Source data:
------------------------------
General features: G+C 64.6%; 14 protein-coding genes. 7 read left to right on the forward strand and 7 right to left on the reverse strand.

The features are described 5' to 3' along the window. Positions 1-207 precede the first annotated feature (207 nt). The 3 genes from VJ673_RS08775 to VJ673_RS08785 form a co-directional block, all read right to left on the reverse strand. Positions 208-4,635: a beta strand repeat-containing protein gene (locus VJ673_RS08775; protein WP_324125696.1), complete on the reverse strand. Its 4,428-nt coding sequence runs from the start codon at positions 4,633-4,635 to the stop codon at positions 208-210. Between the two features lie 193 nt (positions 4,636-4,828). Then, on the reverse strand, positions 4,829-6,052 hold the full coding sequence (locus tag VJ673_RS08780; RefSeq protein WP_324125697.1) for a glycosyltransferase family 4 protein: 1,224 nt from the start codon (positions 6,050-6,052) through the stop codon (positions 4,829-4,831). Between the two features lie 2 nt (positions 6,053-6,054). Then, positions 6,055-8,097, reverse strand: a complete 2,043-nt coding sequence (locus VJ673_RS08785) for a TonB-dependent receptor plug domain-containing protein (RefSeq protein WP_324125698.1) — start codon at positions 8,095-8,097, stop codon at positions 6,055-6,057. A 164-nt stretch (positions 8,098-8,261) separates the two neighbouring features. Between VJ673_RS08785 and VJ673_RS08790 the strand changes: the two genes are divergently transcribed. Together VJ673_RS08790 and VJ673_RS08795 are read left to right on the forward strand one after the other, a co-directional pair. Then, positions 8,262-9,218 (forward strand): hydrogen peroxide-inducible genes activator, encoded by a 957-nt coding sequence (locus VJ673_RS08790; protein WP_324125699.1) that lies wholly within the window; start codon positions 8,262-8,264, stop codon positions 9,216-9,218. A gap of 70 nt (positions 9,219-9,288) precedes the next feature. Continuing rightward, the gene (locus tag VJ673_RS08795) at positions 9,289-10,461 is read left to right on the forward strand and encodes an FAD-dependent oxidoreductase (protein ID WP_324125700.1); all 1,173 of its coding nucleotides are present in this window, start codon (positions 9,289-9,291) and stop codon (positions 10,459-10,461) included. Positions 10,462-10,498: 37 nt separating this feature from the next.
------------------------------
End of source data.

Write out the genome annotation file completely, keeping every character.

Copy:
General features: G+C 64.6%; 14 protein-coding genes. 7 read left to right on the forward strand and 7 right to left on the reverse strand.

The features are described 5' to 3' along the window. Positions 1-207 precede the first annotated feature (207 nt). The 3 genes from VJ673_RS08775 to VJ673_RS08785 form a co-directional block, all read right to left on the reverse strand. Positions 208-4,635: a beta strand repeat-containing protein gene (locus VJ673_RS08775; protein WP_324125696.1), complete on the reverse strand. Its 4,428-nt coding sequence runs from the start codon at positions 4,633-4,635 to the stop codon at positions 208-210. Between the two features lie 193 nt (positions 4,636-4,828). Then, on the reverse strand, positions 4,829-6,052 hold the full coding sequence (locus tag VJ673_RS08780; RefSeq protein WP_324125697.1) for a glycosyltransferase family 4 protein: 1,224 nt from the start codon (positions 6,050-6,052) through the stop codon (positions 4,829-4,831). Between the two features lie 2 nt (positions 6,053-6,054). Then, positions 6,055-8,097, reverse strand: a complete 2,043-nt coding sequence (locus VJ673_RS08785) for a TonB-dependent receptor plug domain-containing protein (RefSeq protein WP_324125698.1) — start codon at positions 8,095-8,097, stop codon at positions 6,055-6,057. A 164-nt stretch (positions 8,098-8,261) separates the two neighbouring features. Between VJ673_RS08785 and VJ673_RS08790 the strand changes: the two genes are divergently transcribed. Together VJ673_RS08790 and VJ673_RS08795 are read left to right on the forward strand one after the other, a co-directional pair. Then, positions 8,262-9,218 (forward strand): hydrogen peroxide-inducible genes activator, encoded by a 957-nt coding sequence (locus VJ673_RS08790; protein WP_324125699.1) that lies wholly within the window; start codon positions 8,262-8,264, stop codon positions 9,216-9,218. A gap of 70 nt (positions 9,219-9,288) precedes the next feature. Continuing rightward, the gene (locus tag VJ673_RS08795) at positions 9,289-10,461 is read left to right on the forward strand and encodes an FAD-dependent oxidoreductase (protein ID WP_324125700.1); all 1,173 of its coding nucleotides are present in this window, start codon (positions 9,289-9,291) and stop codon (positions 10,459-10,461) included. Positions 10,462-10,498: 37 nt separating this feature from the next.